5 Things To Do With ‘Bad’ Writing

August 21, 2010 at 5:20 am (Thoughts on Writing) (, , , , , , , , , , , , )

We could probably agree that very little writing is actually bad in the sense that at least words are getting written and it is a lot easier to make bad writing good than to make a blank page turn magically into good writing. However, if you’ve decided once and for all that what you’ve written is terrible and all you want to do is make it go away, here are five things to try that just might make you feel better.

1.  Line the bird cage, rat cage, any other animal cage you can think of, with the print outs. Technically this is recycling and not only will the writing be well and truly gone, you’ll get that warm and tingly feeling from saving the planet.

2.  Blow it up on the screen and then print it out. Cut up all the words and then stick them back together in random order. Read repeatedly to whomever you can trap long enough.

3.  Cat toy. This one I have actually done. Cats love chasing scrunched paper, particularly over hard surfaces because the paper makes a great scratching sound that keeps them intrigued for minutes. Once they start getting bored all you have to do is throw it again and they’ll dive after it. If you really feel the need you could probably read the writing to your cat first, then scrunch it and throw it.

4.  Art work. I don’t study art and don’t know what the style is (I could probably have googled it but I wasn’t really in the mood) but you can always paste various parts of your writing into the background of your painting. Call it something depressing and hang it up somewhere prominent.

5.  Finally – something actually useful to do with bad writing – put it in a nice yellow folder on your desk top called ‘Junk’ and save it for the day when you just might decide you can do something with it.

What do you do with ‘bad’ writing?

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I have a plan

August 11, 2010 at 5:04 am (Planning, Thoughts on Writing) (, , , , , , , , , , , , , , , , )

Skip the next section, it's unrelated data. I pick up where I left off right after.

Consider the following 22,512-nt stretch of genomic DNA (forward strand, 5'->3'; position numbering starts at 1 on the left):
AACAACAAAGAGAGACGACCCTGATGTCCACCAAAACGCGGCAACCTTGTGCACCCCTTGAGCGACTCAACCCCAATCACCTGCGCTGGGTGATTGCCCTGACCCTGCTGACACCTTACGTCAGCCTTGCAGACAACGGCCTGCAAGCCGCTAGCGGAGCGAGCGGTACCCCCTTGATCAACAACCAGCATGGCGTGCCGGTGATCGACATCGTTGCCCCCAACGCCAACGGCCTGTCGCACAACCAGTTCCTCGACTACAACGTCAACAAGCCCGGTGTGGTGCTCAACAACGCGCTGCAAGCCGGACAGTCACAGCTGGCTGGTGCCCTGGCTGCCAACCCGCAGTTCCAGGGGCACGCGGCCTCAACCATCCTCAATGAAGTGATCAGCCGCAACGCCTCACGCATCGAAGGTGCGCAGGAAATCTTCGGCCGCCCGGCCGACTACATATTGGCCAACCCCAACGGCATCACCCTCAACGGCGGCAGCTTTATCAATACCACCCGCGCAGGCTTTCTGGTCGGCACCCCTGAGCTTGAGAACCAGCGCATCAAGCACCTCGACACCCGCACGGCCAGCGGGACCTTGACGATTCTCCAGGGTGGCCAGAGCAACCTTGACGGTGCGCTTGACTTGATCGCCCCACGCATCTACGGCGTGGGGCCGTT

I’m not using it and I haven’t referred to it – but a plan exists. Surely that counts for something.

In case you are wondering what I am talking about, it is the old to plan or not to plan argument in writing. As always, I outline, know where I want to go, and then dutifully ignore any of it and write whatever anyway. From the number of unfinished projects I have stacking up, this may not be the most effective method, but it works for me. I don’t want to lock myself in if I’m not feeling the characters lead me in a certain direction. And I don’t want to be endlessly worried that they haven’t progressed as neatly from point a to point b as I would have liked.

I love to write. I love words. If I can eventually tidy them up enough to make a story, great. If not, I’ll have enjoyed the writing anyway and maybe at some future time I’ll return to the story and figure it all out.

That’s kind of what’s happened at the moment.

I came across a fairly old story (in fact I don’t remember when I started it). I didn’t even have it on my computer any more. I only had the paper copy I printed out. It wasn’t finished and as I was reading it I realised I really wanted to know where this story ended. Only I didn’t remember.

Fortunately I also printed out the plan and included it in the file.

Unfortunately having just read the first act of the story, I realised why I abandoned it. The plan didn’t make any sense. There were entire sub-plots that were clearly leading to X but just didn’t appear in the plan at all. The main character was clearly not motivated by D but by P and those two characters over there were as likely to be conspiring as a spider with a fly. I’d had a plan but the way I’d written that first act just made the plan entirely irrelevant. The story was better than the original plan and the characters a great deal more interesting but it made the second act almost impossible to write without an entire overhaul of the over all goal of the story.

So now I need to figure out where the story should be going and how I’m going to get it there and maybe, just maybe, I’ll get it written. I’m not going to commit myself to it but I have a strong feeling that I’m going to spend quite a number of sleepless nights thinking about it in the near future.

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